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About the Author
Megan Lewis is assistant professor of theater history and dramaturgy at the University of Massachusetts Amherst. Anton Krueger is a senior lecturer in the Department of Drama at Rhodes University in South Africa.
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Three Decades of Making Space
By Megan Lewis, Anton Krueger
Intellect LtdCopyright © 2016 Intellect Ltd
All rights reserved.
Plotting the Magnetic Field: Origins and Trajectories
Megan Lewis and Anton Krueger
Cape Town-based Magnet Theatre functions as a nationally recognized theatre institution; not only in terms of its aesthetic originality and excellence, but also because of the company's investments into cultural development and training. Over the course of almost three decades, the company has been 'making space' in South Africa: for creativity, innovation and embodied work, as well as for collaboration, community and cultural dialogue. Since Magnet Theatre's first productions – Cheap Flights (1987) and The Show's Not Over 'Til the Fat Lady Sings (1991–93) – the company has gained an international reputation for its original repertoire of performance events that emphasize the primacy of the human body. From its inception in Johannesburg in 1987 to the establishment of its own theatre space in Cape Town in 2011, Magnet Theatre has been dedicated to what it sees as its role of exploring sociopolitical issues through personal, unconventional and highly physical theatrical expressions that energize audiences by shifting bodies, feelings and ideas (magnettheatre.co.za). Furthermore, the company is committed to training young artists, and to cultivating theatre in under-represented communities. To this end, Magnet has also played a vital role in cultural interventions within the broader South African community; guided by a spirit of theatrical research, artists who have worked with Magnet have remained deeply committed to social development. Their interventions into multiple communities have reached tens of thousands of people.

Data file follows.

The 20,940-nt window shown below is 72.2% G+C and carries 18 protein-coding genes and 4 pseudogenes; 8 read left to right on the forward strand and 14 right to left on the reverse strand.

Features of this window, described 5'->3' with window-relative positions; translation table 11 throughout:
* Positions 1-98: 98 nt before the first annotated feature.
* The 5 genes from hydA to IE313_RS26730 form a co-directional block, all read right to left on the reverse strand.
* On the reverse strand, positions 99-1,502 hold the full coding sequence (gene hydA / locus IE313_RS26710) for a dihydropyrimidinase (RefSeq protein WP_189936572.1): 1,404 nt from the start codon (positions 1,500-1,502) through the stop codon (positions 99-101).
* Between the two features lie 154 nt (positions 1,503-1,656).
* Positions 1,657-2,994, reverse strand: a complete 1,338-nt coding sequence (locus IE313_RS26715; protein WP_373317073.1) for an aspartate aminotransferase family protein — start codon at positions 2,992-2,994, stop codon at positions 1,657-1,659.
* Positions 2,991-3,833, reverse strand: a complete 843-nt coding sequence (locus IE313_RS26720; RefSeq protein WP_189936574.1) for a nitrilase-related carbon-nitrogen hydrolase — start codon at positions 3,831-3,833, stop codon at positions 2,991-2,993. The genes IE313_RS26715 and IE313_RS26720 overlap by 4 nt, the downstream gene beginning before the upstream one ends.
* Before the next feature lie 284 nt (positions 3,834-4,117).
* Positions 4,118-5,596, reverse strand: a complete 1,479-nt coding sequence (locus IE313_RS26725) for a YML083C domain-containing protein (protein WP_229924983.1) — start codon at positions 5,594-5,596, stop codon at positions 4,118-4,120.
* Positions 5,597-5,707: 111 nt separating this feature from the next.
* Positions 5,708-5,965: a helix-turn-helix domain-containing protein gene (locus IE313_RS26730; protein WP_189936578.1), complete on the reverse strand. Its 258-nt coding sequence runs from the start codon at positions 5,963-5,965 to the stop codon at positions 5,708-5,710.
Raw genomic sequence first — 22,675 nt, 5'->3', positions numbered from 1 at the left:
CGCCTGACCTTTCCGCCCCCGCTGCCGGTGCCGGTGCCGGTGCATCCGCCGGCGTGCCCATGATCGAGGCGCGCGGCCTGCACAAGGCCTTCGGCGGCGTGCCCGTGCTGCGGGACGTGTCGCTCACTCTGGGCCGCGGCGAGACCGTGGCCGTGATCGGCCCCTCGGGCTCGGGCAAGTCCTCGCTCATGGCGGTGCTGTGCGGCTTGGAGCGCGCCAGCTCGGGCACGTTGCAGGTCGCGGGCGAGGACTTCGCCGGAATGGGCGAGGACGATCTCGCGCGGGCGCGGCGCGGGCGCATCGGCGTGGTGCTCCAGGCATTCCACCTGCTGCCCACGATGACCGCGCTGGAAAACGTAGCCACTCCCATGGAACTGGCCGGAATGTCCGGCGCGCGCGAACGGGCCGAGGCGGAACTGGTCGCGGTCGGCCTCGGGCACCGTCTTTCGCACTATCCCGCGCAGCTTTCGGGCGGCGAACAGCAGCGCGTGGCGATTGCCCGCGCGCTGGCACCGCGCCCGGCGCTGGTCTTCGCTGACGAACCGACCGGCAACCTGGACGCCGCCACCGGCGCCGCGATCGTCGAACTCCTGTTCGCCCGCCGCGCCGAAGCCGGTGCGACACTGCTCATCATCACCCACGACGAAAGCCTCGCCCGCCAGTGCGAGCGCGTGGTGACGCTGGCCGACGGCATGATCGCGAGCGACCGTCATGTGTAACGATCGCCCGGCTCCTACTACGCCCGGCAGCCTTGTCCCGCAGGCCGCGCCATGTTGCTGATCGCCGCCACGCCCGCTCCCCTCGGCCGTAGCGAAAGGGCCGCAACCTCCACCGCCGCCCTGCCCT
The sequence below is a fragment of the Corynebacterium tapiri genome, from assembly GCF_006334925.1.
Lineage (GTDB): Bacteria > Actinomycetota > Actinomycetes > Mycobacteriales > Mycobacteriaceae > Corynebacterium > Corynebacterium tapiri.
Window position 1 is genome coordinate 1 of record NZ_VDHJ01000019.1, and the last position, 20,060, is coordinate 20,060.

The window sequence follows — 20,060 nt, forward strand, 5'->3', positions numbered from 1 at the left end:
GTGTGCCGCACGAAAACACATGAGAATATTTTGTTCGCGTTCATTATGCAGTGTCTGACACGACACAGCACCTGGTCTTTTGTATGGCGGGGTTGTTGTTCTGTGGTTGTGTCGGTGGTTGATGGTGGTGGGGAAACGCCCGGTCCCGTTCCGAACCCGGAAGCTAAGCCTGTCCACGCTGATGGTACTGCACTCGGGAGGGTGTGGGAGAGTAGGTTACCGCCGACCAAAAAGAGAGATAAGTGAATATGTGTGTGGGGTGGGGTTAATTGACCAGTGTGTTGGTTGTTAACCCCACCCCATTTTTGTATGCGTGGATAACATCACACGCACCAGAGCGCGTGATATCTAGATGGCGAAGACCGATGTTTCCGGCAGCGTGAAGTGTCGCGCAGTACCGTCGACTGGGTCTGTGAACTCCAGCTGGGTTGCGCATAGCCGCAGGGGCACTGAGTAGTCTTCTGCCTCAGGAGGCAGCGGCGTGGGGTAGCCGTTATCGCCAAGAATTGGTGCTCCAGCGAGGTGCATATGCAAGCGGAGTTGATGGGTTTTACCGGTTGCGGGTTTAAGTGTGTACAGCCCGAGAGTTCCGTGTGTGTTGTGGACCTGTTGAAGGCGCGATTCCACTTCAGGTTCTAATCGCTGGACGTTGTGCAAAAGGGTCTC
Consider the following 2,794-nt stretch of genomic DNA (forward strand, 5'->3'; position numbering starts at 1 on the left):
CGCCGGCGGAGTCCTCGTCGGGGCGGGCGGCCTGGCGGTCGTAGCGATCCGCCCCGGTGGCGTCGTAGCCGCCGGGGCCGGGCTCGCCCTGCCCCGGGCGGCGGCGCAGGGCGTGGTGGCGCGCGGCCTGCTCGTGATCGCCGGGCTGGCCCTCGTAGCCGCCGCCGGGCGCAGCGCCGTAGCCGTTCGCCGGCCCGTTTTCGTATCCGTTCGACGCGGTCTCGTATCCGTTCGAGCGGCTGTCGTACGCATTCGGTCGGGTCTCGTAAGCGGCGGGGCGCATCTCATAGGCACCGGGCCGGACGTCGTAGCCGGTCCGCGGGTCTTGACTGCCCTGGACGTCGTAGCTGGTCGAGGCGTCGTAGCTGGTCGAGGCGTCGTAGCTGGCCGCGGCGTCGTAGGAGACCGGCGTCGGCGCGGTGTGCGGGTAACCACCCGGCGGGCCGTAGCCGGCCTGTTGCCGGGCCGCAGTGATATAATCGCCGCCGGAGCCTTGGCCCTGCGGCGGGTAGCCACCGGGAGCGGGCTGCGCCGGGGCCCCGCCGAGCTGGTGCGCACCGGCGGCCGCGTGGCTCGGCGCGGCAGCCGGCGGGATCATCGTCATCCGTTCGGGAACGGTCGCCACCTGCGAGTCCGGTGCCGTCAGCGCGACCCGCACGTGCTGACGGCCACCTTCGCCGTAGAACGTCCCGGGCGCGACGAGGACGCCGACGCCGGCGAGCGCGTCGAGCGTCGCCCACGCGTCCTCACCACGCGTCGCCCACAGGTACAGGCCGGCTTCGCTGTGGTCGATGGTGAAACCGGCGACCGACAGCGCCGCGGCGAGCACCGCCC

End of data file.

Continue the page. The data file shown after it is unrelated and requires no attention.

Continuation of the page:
To understand the impact and particularity of Magnet's work, we'd like to plot the magnetic field – the trajectories of their influence and influences – by framing the sociopolitical and historical context within which Magnet has functioned over the past three decades. Next, we briefly summarize the various sections and chapters of this book. We then trace the company's origins in terms of co-artistic directors Mark Fleishman and Jennie Reznek's personal and professional journey since their meeting in 1987, situating Magnet within the broader South African theatrical landscape before mapping how this unique and innovative company resonates within discourses and practices of physical theatre, devised work, workshop theatre and performance as research (PaR).